Kiffin Rockwell, the Lafayette Escadrille and the Birth of the United States Air Force

    By: T. B. Murphy
    Reviewer: Capt Herman B. Reinhold, USAF
    With Kiffin Rockwell, the Lafayette Escadrille and the Birth of the United States Air Force, T. B. Murphy—a fighter pilot himself—reminds readers of the US Air Force’s (USAF) long legacy dating back to the American pilots who flew in the French Air Service with the Lafayette Escadrille during World War I. 
  • Airpower Reborn: The Strategic Concepts of John Warden and John Boyd

    Airpower Reborn: The Strategic Concepts of John Warden and John Boyd

    Edited by: John Andreas Olsen
    Reviewer: Capt Jason P. Rimmelin, USAF
    In Airpower Reborn, John Andreas Olsen brings together six leading airpower theorists and attempts to reshape the narrative regarding the modern application of airpower. Olsen, the editor and first of the six authors, introduces the book by highlighting a perceived disparity between the traditional, ground-centric view of airpower and its strategic potential before outlining the reader’s journey through airpower’s history and future.
  • Radio Failure: An Airpower Consipracy

    Radio Failure: An Airpower Conspiracy

    By: Lee Downer
    Reviewer: Dr. John L. Mahaffey
    Radio Failure is a fictional work based partially on a historical event. In this sense, the book might be referred to as the literary equivalent of a cinematic docudrama. The docudrama, as presented in both film and print, is a difficult genre to perfect as it requires the viewer, or in this case the reader, to depart from a historical storyline to follow one that unfolds in its shadow or in some cases, changes the event altogether. 
  • Bill Lambert: World War I Flying Ace

    Bill Lambert: World War I Flying Ace

    By: Samuel J. Wilson
    Reviewer: SMSgt Christopher Wlodarczyk, USAF
    William Lambert, from Ironton, Ohio, a recipient of the Distinguished Flying Cross, was America’s second leading ace behind the famous Eddie Rickenbacker. Like Rickenbacker, Lambert patrolled the dangerous skies over France during the “Great War,” delivering justice to the Iron Cross as a member of Britain’s Royal Flying Corps, No. 24 Squadron.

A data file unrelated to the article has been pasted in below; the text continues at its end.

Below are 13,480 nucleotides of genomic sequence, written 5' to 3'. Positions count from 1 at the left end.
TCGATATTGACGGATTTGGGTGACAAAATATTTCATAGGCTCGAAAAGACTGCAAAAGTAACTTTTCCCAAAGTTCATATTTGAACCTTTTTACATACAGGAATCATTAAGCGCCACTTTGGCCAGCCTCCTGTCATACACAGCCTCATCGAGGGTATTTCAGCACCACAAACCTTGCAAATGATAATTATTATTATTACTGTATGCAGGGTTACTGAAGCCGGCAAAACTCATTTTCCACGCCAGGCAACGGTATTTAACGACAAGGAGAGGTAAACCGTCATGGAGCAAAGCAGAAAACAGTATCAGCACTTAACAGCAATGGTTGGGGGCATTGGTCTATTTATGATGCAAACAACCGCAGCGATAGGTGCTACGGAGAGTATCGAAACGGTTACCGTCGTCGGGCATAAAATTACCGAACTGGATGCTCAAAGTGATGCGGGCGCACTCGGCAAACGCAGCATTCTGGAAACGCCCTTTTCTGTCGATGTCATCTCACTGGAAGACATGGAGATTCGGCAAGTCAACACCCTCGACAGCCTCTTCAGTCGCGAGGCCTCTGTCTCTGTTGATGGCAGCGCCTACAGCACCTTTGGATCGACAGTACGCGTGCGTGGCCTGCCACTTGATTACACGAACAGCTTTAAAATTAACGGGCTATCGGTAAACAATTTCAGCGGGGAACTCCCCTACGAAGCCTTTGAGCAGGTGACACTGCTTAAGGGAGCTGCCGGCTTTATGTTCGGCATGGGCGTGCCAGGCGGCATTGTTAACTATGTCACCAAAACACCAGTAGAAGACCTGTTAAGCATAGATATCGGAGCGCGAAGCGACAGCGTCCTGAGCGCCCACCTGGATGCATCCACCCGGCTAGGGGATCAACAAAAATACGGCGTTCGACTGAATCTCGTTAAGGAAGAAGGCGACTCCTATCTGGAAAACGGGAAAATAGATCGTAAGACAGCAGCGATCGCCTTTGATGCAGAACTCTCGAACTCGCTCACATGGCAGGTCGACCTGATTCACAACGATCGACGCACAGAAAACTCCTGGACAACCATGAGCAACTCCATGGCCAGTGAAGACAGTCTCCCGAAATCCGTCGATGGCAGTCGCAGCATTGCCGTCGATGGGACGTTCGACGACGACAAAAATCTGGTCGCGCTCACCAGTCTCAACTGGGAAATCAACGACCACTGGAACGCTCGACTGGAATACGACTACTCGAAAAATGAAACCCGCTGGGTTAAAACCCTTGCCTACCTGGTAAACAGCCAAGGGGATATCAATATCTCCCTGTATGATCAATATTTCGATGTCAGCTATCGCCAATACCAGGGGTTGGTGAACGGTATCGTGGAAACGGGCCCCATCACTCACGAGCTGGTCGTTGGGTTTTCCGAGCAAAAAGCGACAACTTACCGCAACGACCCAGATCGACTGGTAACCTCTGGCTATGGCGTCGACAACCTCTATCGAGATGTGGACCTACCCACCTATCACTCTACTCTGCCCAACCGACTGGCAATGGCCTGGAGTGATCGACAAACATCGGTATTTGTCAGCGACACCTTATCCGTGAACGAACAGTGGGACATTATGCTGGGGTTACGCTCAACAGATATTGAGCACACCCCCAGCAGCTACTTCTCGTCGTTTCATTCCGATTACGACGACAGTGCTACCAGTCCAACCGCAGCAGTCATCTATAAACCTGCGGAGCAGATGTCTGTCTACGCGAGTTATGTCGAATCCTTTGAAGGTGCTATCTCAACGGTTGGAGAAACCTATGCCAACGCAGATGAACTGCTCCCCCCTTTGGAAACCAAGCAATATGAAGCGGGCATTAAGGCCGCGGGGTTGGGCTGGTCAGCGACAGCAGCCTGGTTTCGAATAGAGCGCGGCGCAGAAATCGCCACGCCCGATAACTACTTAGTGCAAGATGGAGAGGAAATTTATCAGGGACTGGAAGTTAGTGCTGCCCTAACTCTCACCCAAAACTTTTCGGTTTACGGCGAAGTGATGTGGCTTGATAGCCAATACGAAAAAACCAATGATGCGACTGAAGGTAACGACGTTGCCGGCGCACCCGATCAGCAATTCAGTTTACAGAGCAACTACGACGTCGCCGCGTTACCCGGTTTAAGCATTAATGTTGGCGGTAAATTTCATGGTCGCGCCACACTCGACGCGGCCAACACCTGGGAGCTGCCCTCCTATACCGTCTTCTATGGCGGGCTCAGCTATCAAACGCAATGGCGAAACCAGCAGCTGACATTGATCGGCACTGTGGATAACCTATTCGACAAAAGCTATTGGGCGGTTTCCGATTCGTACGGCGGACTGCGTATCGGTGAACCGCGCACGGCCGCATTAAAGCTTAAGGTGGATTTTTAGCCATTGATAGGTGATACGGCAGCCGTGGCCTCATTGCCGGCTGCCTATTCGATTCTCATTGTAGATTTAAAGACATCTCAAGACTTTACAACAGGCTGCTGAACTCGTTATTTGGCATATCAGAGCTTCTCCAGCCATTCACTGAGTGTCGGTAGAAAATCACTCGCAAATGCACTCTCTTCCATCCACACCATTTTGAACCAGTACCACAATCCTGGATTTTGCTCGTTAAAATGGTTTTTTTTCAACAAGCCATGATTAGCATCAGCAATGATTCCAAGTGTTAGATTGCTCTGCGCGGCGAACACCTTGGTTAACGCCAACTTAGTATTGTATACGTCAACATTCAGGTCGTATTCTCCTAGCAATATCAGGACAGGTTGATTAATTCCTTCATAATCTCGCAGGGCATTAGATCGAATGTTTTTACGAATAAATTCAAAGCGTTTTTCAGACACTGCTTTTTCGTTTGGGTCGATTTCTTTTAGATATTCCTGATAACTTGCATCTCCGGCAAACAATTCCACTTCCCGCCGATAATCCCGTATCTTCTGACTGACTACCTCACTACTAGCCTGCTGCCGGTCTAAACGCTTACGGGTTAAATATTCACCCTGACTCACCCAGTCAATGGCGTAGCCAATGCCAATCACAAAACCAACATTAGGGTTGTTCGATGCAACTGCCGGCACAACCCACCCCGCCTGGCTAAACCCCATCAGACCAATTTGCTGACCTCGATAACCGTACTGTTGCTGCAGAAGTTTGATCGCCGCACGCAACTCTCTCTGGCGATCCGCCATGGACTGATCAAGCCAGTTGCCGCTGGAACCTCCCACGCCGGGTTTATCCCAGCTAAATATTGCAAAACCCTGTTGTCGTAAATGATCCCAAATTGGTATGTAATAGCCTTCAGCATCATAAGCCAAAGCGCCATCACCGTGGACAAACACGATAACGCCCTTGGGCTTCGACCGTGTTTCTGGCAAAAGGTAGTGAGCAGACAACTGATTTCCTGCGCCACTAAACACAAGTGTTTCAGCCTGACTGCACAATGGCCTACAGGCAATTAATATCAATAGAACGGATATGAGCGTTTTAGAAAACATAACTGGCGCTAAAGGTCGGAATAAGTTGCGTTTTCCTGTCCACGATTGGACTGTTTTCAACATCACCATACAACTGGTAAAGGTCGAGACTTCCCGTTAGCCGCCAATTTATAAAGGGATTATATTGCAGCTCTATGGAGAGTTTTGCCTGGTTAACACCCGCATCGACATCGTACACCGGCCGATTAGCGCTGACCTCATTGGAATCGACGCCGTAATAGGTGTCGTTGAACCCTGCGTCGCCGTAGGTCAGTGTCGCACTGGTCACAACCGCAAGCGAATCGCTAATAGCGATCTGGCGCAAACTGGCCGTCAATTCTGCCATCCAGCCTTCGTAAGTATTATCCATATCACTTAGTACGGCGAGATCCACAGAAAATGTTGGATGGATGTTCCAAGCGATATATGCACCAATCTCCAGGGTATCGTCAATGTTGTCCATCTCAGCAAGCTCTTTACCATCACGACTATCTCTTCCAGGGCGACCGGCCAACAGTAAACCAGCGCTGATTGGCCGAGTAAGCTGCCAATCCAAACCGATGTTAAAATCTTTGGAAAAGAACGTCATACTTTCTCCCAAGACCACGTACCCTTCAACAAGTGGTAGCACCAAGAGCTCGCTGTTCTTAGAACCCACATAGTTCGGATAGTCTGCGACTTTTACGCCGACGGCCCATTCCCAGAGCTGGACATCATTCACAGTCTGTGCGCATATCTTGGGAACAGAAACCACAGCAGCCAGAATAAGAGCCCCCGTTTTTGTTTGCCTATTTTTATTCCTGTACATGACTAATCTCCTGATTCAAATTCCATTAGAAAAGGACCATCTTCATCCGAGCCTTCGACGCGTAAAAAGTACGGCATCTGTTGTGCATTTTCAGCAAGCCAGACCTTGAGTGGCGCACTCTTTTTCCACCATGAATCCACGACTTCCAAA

• Cyberspace in Peace and War

    Cyberspace in Peace and War

    By: Martin C. Libicki
    Reviewer: MSgt Justin J. Jacobsen, USAF
    Today’s threat environment has become more complex than ever. With never-ending attacks from terror groups like the Islamic State of Iraq and Syria (ISIS) and rogue states causing trouble on the world stage, it is easy to forget about what is behind the scenes during these conflicts.
  • Air Power: A Global History

    Air Power: A Global History

    By: Jeremy Black
    Reviewer: SFC Brian Christopher Darling, Army National Guard
    To call Jeremy Black a prolific writer is an understatement. In the same year that he published Air Power, he also wrote a comprehensive history of counterinsurgency (COIN) operations entitled Insurgency and Counterinsurgency: A Global History
  • Mark for Death: The First War in the Air

    Marked for Death: The First War in the Air

    By: James Hamilton-Patterson
    Reviewer: Maj Ian S. Bertram, USAF
    World War I aviation typically conjures visions of biplane dogfights, silk scarves, and mess halls filled with drunken ballads dedicated to fallen comrades. Marked for Death, James Hamilton-Paterson’s work, explores these stereotypical aspects of the “Great War” alongside entertaining vignettes of fear and boredom on the front, hypoxia in the air, and the finer points of machine gun interrupter gears.